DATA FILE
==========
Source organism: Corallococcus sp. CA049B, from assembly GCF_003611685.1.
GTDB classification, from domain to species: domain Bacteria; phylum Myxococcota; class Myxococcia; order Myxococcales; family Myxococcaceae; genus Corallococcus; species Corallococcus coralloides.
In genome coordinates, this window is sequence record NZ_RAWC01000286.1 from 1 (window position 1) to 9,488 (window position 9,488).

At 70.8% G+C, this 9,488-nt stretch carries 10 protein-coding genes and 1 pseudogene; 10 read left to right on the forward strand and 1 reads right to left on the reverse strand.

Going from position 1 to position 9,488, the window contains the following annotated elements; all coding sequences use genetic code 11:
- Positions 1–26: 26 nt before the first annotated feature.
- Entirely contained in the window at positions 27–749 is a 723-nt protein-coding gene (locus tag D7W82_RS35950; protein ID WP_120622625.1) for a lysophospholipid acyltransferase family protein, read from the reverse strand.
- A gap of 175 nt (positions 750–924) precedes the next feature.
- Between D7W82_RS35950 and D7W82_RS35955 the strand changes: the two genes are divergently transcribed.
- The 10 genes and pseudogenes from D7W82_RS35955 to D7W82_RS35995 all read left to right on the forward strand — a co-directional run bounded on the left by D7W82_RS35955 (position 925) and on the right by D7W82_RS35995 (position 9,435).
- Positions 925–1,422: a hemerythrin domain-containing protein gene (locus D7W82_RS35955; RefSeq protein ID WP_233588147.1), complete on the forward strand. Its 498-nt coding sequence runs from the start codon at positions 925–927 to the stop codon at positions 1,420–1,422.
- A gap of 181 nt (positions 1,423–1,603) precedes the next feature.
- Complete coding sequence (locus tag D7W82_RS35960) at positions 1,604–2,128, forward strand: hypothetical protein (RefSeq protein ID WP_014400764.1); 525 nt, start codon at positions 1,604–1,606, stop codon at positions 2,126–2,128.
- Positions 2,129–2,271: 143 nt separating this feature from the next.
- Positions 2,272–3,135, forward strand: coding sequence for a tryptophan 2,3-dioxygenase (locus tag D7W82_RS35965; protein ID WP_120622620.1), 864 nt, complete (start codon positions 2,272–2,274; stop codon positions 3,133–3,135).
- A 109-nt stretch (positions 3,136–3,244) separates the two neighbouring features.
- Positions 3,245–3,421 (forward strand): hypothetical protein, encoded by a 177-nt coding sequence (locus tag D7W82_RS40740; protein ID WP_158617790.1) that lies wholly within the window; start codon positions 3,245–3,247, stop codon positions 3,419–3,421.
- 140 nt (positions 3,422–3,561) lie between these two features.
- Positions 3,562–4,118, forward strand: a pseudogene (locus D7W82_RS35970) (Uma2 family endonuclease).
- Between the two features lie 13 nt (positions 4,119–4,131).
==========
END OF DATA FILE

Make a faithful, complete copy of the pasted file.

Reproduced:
Source organism: Corallococcus sp. CA049B, from assembly GCF_003611685.1.
GTDB classification, from domain to species: domain Bacteria; phylum Myxococcota; class Myxococcia; order Myxococcales; family Myxococcaceae; genus Corallococcus; species Corallococcus coralloides.
In genome coordinates, this window is sequence record NZ_RAWC01000286.1 from 1 (window position 1) to 9,488 (window position 9,488).

At 70.8% G+C, this 9,488-nt stretch carries 10 protein-coding genes and 1 pseudogene; 10 read left to right on the forward strand and 1 reads right to left on the reverse strand.

Going from position 1 to position 9,488, the window contains the following annotated elements; all coding sequences use genetic code 11:
- Positions 1–26: 26 nt before the first annotated feature.
- Entirely contained in the window at positions 27–749 is a 723-nt protein-coding gene (locus tag D7W82_RS35950; protein ID WP_120622625.1) for a lysophospholipid acyltransferase family protein, read from the reverse strand.
- A gap of 175 nt (positions 750–924) precedes the next feature.
- Between D7W82_RS35950 and D7W82_RS35955 the strand changes: the two genes are divergently transcribed.
- The 10 genes and pseudogenes from D7W82_RS35955 to D7W82_RS35995 all read left to right on the forward strand — a co-directional run bounded on the left by D7W82_RS35955 (position 925) and on the right by D7W82_RS35995 (position 9,435).
- Positions 925–1,422: a hemerythrin domain-containing protein gene (locus D7W82_RS35955; RefSeq protein ID WP_233588147.1), complete on the forward strand. Its 498-nt coding sequence runs from the start codon at positions 925–927 to the stop codon at positions 1,420–1,422.
- A gap of 181 nt (positions 1,423–1,603) precedes the next feature.
- Complete coding sequence (locus tag D7W82_RS35960) at positions 1,604–2,128, forward strand: hypothetical protein (RefSeq protein ID WP_014400764.1); 525 nt, start codon at positions 1,604–1,606, stop codon at positions 2,126–2,128.
- Positions 2,129–2,271: 143 nt separating this feature from the next.
- Positions 2,272–3,135, forward strand: coding sequence for a tryptophan 2,3-dioxygenase (locus tag D7W82_RS35965; protein ID WP_120622620.1), 864 nt, complete (start codon positions 2,272–2,274; stop codon positions 3,133–3,135).
- A 109-nt stretch (positions 3,136–3,244) separates the two neighbouring features.
- Positions 3,245–3,421 (forward strand): hypothetical protein, encoded by a 177-nt coding sequence (locus tag D7W82_RS40740; protein ID WP_158617790.1) that lies wholly within the window; start codon positions 3,245–3,247, stop codon positions 3,419–3,421.
- 140 nt (positions 3,422–3,561) lie between these two features.
- Positions 3,562–4,118, forward strand: a pseudogene (locus D7W82_RS35970) (Uma2 family endonuclease).
- Between the two features lie 13 nt (positions 4,119–4,131).